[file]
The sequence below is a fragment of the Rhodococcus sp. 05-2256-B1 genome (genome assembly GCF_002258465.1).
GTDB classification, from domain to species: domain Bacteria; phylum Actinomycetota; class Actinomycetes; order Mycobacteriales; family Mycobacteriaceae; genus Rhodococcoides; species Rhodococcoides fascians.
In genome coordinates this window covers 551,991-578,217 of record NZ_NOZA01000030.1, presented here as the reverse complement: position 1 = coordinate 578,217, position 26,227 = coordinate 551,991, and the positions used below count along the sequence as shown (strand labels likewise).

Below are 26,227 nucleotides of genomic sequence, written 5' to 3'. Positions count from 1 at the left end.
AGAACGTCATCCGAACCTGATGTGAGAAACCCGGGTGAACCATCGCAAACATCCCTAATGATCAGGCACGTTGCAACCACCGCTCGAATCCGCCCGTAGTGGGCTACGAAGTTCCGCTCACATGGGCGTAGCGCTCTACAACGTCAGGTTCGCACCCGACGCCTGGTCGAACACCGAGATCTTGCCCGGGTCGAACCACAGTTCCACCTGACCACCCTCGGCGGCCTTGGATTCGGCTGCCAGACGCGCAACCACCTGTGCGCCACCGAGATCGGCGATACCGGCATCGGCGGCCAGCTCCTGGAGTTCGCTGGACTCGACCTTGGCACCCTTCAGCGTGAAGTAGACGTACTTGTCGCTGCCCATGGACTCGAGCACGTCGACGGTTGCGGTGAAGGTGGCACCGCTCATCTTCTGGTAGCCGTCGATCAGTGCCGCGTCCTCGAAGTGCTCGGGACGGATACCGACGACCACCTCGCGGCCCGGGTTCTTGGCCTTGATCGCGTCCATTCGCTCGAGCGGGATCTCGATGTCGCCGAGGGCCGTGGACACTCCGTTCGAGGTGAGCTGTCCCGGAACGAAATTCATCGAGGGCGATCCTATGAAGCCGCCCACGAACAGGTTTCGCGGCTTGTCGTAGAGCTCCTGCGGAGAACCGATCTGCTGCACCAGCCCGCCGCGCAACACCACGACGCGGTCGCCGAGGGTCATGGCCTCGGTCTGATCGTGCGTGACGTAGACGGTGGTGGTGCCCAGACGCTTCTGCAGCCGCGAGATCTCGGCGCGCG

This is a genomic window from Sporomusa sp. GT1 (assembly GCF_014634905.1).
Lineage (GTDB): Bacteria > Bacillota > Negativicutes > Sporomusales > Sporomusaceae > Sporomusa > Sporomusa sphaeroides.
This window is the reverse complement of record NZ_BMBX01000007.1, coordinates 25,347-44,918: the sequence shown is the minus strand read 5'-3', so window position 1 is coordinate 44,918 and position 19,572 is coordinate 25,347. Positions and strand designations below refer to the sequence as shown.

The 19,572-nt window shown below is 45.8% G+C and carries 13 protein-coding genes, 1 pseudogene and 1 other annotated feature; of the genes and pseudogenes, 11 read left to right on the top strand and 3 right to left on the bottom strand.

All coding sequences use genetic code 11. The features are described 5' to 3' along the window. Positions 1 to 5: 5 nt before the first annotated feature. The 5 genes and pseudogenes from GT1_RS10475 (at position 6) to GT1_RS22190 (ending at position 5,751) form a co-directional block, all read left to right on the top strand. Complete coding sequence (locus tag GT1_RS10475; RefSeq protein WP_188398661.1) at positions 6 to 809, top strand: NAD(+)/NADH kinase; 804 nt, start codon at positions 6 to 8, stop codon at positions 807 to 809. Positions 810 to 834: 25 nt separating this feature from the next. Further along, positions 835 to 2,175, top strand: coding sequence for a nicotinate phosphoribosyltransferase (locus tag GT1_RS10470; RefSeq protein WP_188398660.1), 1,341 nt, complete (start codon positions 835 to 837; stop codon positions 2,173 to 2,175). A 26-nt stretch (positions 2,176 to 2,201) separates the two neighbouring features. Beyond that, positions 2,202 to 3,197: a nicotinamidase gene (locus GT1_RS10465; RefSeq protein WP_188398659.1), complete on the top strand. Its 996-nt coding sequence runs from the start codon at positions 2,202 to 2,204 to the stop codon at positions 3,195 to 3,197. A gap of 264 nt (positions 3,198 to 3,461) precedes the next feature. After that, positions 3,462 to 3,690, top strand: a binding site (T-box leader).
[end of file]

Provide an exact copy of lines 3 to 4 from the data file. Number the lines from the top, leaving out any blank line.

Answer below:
In genome coordinates this window covers 551,991-578,217 of record NZ_NOZA01000030.1, presented here as the reverse complement: position 1 = coordinate 578,217, position 26,227 = coordinate 551,991, and the positions used below count along the sequence as shown (strand labels likewise).

Below are 26,227 nucleotides of genomic sequence, written 5' to 3'. Positions count from 1 at the left end.